The Lipulekh pass is a far western point near Kalapani, a disputed border area between Nepal and India. Both India and Nepal claim Kalapani as an integral part of their territory – India as part of its Uttarakhand’s Pithoragarh district and Nepal as part of Dharchula district.
The world politics is shifting to the Indo – Pacific, with most flashpoints being in and around China. China’s political ambitions are making it more dependent on neighbouring nations for strategic and transit needs. Nepal is no exception. India has become more important for regional and global players. No nation can change its geography and cultural unity with its neighbourhood. Nepal and India are old friends but in new situations. We need to sit down together to ensure that people from two countries shall enjoy good ties in the times to need and honour.
Chari, a political and strategic affairs expert, said the border disputes that one sees today in South Asia are a colonial hangover and a legacy that the British left behind when they quit India. “The lines drawn in a closed room 100 years back are impacting us so much even today. Why have we been carrying the past on our heads so much?” He said at a time when India and China were at loggerheads at the border, the timing of the Nepali moves on its border with India was a matter of security for India. Chari urged Nepali political leaders to keep in mind India’s national security considerations with regard to China, with which both India and Nepal did not have a common border in 1947.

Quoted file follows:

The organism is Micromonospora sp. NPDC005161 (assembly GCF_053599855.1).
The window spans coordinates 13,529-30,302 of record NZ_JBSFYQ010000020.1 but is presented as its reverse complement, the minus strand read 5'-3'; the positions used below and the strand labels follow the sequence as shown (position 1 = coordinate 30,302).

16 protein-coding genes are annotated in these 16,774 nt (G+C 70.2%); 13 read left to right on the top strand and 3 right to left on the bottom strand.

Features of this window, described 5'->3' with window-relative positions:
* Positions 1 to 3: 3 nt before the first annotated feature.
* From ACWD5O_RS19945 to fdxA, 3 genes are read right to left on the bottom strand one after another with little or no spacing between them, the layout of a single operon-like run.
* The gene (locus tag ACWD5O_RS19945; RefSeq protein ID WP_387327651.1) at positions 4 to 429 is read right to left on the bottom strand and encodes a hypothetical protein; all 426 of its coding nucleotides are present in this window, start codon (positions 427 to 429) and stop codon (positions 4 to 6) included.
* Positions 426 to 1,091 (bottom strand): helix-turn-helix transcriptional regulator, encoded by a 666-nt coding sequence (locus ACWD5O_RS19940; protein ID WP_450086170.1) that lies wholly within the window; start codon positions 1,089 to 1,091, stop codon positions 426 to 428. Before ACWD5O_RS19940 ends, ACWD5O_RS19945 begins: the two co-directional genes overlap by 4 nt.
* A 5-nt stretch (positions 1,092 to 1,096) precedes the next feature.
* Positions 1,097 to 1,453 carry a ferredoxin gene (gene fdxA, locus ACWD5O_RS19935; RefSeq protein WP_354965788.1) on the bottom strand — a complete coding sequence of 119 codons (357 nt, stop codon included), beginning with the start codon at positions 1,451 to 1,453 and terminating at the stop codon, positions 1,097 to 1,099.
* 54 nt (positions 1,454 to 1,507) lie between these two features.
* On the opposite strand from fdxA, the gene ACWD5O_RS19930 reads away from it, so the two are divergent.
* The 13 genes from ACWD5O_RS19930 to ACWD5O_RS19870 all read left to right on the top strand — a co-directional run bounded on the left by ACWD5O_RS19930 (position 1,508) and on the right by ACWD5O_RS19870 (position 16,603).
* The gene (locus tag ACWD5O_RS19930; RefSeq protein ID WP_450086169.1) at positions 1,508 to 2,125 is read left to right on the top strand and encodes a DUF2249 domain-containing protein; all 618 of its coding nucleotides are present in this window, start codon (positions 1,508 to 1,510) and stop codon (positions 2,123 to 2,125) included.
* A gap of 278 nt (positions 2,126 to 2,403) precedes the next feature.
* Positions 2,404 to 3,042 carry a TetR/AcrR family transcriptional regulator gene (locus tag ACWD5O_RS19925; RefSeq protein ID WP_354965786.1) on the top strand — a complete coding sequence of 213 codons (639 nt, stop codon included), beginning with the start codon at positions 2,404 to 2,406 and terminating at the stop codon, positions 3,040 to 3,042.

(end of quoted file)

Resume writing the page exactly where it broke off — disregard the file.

In the meanwhile, Narwane met the PM at his official residence. In the meeting, the two discussed bilateral relations. Narwane reached Nepal on a three-day tour. During this time he also flew on the mountains and also stopped at Sayangbosh Airport for a while. From here, Mount Everest, the world’s highest mountain, is reached.
As the formal tradition is: Honour is accorded to Chief of Indian army and General Narwane was no exception. India also honours the army chief of Nepal. General Naravane was awarded the rank of General of the Nepali Army. President Excellency Bidya Devi Bhandari honoured Narwane at Rashtrapati Bhawan. Nepal released the new map of its country, showing the disputed areas on its part. In fact, the Mansarovar link, made in India’s script, was inaugurated by Rajnath Singh, the Defense Minister of India, who visited Nepal.
The relations are right now in delicate stage and India had warned Nepal that their some area has been encroached by China, with the help of ‘Lekhpals’ of the region. India always values its strong relations with Nepal.
As a countermeasure, India too has proposed six railway lines to Nepal till date, of which two projects are showing progress. India has been ignoring the controversies being raised by the Nepali leadership and highlighting that it has continued to provide trade links to Nepal during the pandemic, as big brother. India has ensured that 100 per cent fuel supplies from India to Nepal were not affected. Also medical assistance in the form of medicines and equipment were provided to our Himalayan neighbour on regular basis. On August 9th 2020, the always helpful Indian army gifted 10 intensive care unit ventilators to the Nepali army in order to support its efforts to fight against the pandemic.
It is time for a revisit of the 1950 bilateral treaty between India and Nepal and recommended that if both the countries think that if they need to totally revamp it or have a new one, then it should be doable.